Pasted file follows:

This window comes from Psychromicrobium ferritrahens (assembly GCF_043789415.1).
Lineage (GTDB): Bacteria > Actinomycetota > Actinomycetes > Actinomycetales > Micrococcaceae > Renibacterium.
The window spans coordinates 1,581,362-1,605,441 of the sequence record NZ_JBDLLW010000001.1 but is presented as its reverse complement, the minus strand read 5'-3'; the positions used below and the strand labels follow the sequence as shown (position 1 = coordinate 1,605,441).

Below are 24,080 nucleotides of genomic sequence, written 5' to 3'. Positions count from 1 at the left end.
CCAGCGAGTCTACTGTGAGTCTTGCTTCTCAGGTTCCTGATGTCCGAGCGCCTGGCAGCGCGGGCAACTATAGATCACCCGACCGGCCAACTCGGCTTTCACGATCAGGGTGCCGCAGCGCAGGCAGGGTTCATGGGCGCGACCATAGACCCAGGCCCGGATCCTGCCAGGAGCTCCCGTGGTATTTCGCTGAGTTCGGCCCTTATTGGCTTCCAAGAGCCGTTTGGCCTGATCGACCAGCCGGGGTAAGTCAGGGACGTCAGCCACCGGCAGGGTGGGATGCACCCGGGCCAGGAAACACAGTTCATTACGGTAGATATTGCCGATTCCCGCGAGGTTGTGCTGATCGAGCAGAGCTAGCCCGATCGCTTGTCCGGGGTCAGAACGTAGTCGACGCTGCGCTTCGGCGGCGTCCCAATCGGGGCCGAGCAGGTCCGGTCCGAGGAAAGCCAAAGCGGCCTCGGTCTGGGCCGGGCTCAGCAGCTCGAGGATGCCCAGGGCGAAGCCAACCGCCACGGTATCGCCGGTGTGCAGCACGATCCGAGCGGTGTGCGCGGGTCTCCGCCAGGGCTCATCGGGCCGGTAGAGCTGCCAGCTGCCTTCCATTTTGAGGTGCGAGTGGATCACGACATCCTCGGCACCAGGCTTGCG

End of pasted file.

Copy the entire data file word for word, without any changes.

This window comes from Psychromicrobium ferritrahens (assembly GCF_043789415.1).
Lineage (GTDB): Bacteria > Actinomycetota > Actinomycetes > Actinomycetales > Micrococcaceae > Renibacterium.
The window spans coordinates 1,581,362-1,605,441 of the sequence record NZ_JBDLLW010000001.1 but is presented as its reverse complement, the minus strand read 5'-3'; the positions used below and the strand labels follow the sequence as shown (position 1 = coordinate 1,605,441).

Below are 24,080 nucleotides of genomic sequence, written 5' to 3'. Positions count from 1 at the left end.
CCAGCGAGTCTACTGTGAGTCTTGCTTCTCAGGTTCCTGATGTCCGAGCGCCTGGCAGCGCGGGCAACTATAGATCACCCGACCGGCCAACTCGGCTTTCACGATCAGGGTGCCGCAGCGCAGGCAGGGTTCATGGGCGCGACCATAGACCCAGGCCCGGATCCTGCCAGGAGCTCCCGTGGTATTTCGCTGAGTTCGGCCCTTATTGGCTTCCAAGAGCCGTTTGGCCTGATCGACCAGCCGGGGTAAGTCAGGGACGTCAGCCACCGGCAGGGTGGGATGCACCCGGGCCAGGAAACACAGTTCATTACGGTAGATATTGCCGATTCCCGCGAGGTTGTGCTGATCGAGCAGAGCTAGCCCGATCGCTTGTCCGGGGTCAGAACGTAGTCGACGCTGCGCTTCGGCGGCGTCCCAATCGGGGCCGAGCAGGTCCGGTCCGAGGAAAGCCAAAGCGGCCTCGGTCTGGGCCGGGCTCAGCAGCTCGAGGATGCCCAGGGCGAAGCCAACCGCCACGGTATCGCCGGTGTGCAGCACGATCCGAGCGGTGTGCGCGGGTCTCCGCCAGGGCTCATCGGGCCGGTAGAGCTGCCAGCTGCCTTCCATTTTGAGGTGCGAGTGGATCACGACATCCTCGGCACCAGGCTTGCG